Review by Frank Plowright
To all intents and purposes Mai Kuju was a normal Tokyo fourteen year old with friends and the problems girls of that age have. As revealed in volume one, what makes her unique is that she also possesses, potentially, one of the most powerful minds on the planet. She only has to think of something and both nature and technology bend to her will. Raised to keep this gift concealed, she was nonetheless targeted by the malign Wisdom Alliance and their agents.
That she formed an alliance of her own in volume two is an example of how Kazuya Kudo’s plot often surprises, with the obvious route not necessarily the road taken. Having lost her father, Mai’s growth into adulthood is charted by her taking on a protective role of her own, caring for a small lost puppy she names Ron.
The Wisdom Alliance has discovered other teenagers with prodigious abilities, and one the German Turm Garten positively relishes them, acting without conscience or concern, and is easily manipulated into targeting Mai.
Although Kudo drops in one major surprise, this content is very familiar territory for readers of American superhero comics, which wasn’t necessarily a bad thing when the series was introduced as one of the first translated manga in the mid 1980s. A series of challenges and minor encounters build to something not concluded until the next volume. Kudo plots these well, though, with a planned assassination sequence a particularly chilling insight into Garten’s capabilities.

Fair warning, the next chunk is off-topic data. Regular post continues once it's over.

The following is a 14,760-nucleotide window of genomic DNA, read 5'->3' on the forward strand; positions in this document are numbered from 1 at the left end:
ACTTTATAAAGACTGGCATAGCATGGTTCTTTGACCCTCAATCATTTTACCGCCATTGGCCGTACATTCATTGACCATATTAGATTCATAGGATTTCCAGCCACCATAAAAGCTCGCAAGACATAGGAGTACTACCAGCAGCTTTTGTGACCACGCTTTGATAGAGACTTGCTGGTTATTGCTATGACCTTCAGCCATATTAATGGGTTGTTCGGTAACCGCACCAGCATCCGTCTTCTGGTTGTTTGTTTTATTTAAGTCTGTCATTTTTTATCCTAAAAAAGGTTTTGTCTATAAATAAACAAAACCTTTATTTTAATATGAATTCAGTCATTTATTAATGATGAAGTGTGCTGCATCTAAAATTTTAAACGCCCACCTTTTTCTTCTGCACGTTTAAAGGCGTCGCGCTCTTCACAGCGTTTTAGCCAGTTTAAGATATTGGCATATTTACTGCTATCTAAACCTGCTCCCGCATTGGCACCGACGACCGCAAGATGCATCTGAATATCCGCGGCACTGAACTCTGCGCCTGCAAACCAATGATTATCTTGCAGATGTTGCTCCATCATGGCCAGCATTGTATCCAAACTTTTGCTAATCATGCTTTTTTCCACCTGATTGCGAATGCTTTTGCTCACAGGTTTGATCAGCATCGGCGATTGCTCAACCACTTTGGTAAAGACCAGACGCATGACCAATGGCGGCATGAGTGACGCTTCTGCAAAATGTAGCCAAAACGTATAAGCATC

Throughout the series artist Ryoichi Ikegami adopts a very real world tone, dropping most of the common visual shortcuts and interludes common to Japanese comics. He does, however, retain storytelling elements such as using an entire page without dialogue to show two agents entering a door. As there are a greater amount of battle sequences here, this makes volume three the most rapid read to date. Where Ikegami comes into his own are with the spectacular action sequences, in which he often incorporates massive sound effect lettering as a visual device, cleverly directing the eye.
The volume concludes with a cliffhanger after Mai finally appears to accept she must use her abilities in a very public fashion, having been told her entire life this is unacceptable. The resolution is in volume four, where Mai really comes into her own.